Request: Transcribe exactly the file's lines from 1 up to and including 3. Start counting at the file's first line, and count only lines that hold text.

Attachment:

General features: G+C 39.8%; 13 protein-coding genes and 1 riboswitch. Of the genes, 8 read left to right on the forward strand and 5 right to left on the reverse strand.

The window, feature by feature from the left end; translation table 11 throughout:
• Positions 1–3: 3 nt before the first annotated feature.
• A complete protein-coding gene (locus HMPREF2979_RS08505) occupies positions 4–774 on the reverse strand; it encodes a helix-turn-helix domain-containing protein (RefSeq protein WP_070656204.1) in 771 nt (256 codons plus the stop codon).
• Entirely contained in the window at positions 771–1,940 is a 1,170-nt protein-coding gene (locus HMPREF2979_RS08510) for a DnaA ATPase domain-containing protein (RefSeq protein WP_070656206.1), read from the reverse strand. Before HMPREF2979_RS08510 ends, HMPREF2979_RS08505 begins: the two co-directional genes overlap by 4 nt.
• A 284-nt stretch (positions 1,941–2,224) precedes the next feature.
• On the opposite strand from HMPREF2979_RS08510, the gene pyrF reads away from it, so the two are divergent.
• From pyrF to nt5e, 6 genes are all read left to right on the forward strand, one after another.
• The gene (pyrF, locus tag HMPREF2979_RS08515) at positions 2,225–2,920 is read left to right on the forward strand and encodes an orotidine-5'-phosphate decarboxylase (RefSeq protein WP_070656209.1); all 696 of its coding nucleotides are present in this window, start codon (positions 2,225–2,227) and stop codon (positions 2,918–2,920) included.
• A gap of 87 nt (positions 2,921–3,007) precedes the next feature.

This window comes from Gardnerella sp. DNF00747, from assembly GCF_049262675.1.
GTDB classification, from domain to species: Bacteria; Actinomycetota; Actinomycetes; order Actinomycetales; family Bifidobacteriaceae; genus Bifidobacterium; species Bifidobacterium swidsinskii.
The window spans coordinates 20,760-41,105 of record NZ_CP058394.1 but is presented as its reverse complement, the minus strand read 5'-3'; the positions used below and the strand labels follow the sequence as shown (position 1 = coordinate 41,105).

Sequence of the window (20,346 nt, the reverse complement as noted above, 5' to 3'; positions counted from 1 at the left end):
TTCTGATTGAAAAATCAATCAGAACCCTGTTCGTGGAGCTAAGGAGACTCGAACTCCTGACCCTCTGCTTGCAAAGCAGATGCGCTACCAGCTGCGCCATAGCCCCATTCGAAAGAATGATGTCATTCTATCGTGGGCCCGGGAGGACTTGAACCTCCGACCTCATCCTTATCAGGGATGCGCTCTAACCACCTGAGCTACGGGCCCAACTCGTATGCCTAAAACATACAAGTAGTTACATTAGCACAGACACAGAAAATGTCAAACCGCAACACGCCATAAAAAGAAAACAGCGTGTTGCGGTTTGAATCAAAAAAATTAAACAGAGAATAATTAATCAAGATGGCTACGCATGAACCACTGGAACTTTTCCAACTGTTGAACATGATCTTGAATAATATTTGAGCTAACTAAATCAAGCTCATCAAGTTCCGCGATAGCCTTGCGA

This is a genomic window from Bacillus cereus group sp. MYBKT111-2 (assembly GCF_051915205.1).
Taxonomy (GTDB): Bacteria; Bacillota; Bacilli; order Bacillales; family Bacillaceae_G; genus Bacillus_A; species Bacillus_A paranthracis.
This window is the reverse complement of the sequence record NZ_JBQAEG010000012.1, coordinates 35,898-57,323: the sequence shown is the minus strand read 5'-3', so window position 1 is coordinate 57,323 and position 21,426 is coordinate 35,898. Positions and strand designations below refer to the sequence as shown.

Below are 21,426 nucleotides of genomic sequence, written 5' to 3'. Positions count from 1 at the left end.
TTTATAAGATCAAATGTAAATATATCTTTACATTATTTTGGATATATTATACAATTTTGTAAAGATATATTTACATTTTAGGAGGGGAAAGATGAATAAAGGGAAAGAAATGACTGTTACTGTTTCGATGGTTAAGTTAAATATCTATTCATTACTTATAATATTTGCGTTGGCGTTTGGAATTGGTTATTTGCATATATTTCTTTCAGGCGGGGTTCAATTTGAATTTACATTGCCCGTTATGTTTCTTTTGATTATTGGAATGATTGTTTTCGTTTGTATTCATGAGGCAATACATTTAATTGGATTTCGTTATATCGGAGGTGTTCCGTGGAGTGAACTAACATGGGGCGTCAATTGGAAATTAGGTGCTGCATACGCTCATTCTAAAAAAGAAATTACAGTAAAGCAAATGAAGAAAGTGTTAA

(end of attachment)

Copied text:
General features: G+C 39.8%; 13 protein-coding genes and 1 riboswitch. Of the genes, 8 read left to right on the forward strand and 5 right to left on the reverse strand.

The window, feature by feature from the left end; translation table 11 throughout:
• Positions 1–3: 3 nt before the first annotated feature.